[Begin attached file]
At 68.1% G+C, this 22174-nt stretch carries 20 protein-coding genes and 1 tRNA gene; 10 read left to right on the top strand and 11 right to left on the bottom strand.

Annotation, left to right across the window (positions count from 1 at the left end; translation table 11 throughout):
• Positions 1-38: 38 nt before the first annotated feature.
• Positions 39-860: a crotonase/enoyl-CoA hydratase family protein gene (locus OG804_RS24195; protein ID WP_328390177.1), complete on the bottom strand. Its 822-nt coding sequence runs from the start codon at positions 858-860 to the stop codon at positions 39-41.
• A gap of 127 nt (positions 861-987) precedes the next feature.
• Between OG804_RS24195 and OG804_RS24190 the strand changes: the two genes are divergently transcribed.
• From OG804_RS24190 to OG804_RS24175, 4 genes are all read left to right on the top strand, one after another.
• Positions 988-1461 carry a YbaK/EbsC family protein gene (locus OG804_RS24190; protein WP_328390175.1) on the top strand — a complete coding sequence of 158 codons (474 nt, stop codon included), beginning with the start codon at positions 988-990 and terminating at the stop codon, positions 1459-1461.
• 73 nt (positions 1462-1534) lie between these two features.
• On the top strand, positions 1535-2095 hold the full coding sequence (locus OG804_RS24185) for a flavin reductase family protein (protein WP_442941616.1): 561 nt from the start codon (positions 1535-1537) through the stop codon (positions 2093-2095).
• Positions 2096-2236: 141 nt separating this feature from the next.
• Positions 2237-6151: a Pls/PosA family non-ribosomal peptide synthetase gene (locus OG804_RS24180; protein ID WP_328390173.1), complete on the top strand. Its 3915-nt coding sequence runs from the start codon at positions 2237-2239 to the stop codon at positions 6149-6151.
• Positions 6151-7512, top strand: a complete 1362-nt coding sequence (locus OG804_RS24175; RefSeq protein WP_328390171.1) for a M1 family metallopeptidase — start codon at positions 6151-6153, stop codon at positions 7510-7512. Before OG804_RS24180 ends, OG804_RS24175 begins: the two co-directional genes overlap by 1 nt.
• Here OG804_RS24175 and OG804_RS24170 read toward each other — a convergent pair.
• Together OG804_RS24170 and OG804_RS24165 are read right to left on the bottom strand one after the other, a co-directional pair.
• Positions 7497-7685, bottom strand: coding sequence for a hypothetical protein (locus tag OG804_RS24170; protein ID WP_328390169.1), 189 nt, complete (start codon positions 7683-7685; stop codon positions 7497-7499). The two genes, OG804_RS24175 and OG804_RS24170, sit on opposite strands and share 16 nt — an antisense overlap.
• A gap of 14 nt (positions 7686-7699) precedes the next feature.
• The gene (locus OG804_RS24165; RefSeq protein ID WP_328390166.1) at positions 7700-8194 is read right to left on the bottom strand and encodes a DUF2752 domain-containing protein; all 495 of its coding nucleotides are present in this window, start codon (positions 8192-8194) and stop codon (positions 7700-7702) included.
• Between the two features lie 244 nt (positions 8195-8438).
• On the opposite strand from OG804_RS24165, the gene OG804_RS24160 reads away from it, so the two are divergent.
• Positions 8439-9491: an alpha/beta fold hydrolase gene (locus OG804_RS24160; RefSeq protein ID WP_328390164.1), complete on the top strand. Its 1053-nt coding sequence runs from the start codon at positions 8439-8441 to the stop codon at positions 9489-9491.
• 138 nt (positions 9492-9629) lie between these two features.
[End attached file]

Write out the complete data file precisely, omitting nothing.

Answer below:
At 68.1% G+C, this 22174-nt stretch carries 20 protein-coding genes and 1 tRNA gene; 10 read left to right on the top strand and 11 right to left on the bottom strand.

Annotation, left to right across the window (positions count from 1 at the left end; translation table 11 throughout):
• Positions 1-38: 38 nt before the first annotated feature.
• Positions 39-860: a crotonase/enoyl-CoA hydratase family protein gene (locus OG804_RS24195; protein ID WP_328390177.1), complete on the bottom strand. Its 822-nt coding sequence runs from the start codon at positions 858-860 to the stop codon at positions 39-41.
• A gap of 127 nt (positions 861-987) precedes the next feature.
• Between OG804_RS24195 and OG804_RS24190 the strand changes: the two genes are divergently transcribed.
• From OG804_RS24190 to OG804_RS24175, 4 genes are all read left to right on the top strand, one after another.
• Positions 988-1461 carry a YbaK/EbsC family protein gene (locus OG804_RS24190; protein WP_328390175.1) on the top strand — a complete coding sequence of 158 codons (474 nt, stop codon included), beginning with the start codon at positions 988-990 and terminating at the stop codon, positions 1459-1461.
• 73 nt (positions 1462-1534) lie between these two features.
• On the top strand, positions 1535-2095 hold the full coding sequence (locus OG804_RS24185) for a flavin reductase family protein (protein WP_442941616.1): 561 nt from the start codon (positions 1535-1537) through the stop codon (positions 2093-2095).
• Positions 2096-2236: 141 nt separating this feature from the next.
• Positions 2237-6151: a Pls/PosA family non-ribosomal peptide synthetase gene (locus OG804_RS24180; protein ID WP_328390173.1), complete on the top strand. Its 3915-nt coding sequence runs from the start codon at positions 2237-2239 to the stop codon at positions 6149-6151.
• Positions 6151-7512, top strand: a complete 1362-nt coding sequence (locus OG804_RS24175; RefSeq protein WP_328390171.1) for a M1 family metallopeptidase — start codon at positions 6151-6153, stop codon at positions 7510-7512. Before OG804_RS24180 ends, OG804_RS24175 begins: the two co-directional genes overlap by 1 nt.
• Here OG804_RS24175 and OG804_RS24170 read toward each other — a convergent pair.
• Together OG804_RS24170 and OG804_RS24165 are read right to left on the bottom strand one after the other, a co-directional pair.
• Positions 7497-7685, bottom strand: coding sequence for a hypothetical protein (locus tag OG804_RS24170; protein ID WP_328390169.1), 189 nt, complete (start codon positions 7683-7685; stop codon positions 7497-7499). The two genes, OG804_RS24175 and OG804_RS24170, sit on opposite strands and share 16 nt — an antisense overlap.
• A gap of 14 nt (positions 7686-7699) precedes the next feature.
• The gene (locus OG804_RS24165; RefSeq protein ID WP_328390166.1) at positions 7700-8194 is read right to left on the bottom strand and encodes a DUF2752 domain-containing protein; all 495 of its coding nucleotides are present in this window, start codon (positions 8192-8194) and stop codon (positions 7700-7702) included.
• Between the two features lie 244 nt (positions 8195-8438).
• On the opposite strand from OG804_RS24165, the gene OG804_RS24160 reads away from it, so the two are divergent.
• Positions 8439-9491: an alpha/beta fold hydrolase gene (locus OG804_RS24160; RefSeq protein ID WP_328390164.1), complete on the top strand. Its 1053-nt coding sequence runs from the start codon at positions 8439-8441 to the stop codon at positions 9489-9491.
• 138 nt (positions 9492-9629) lie between these two features.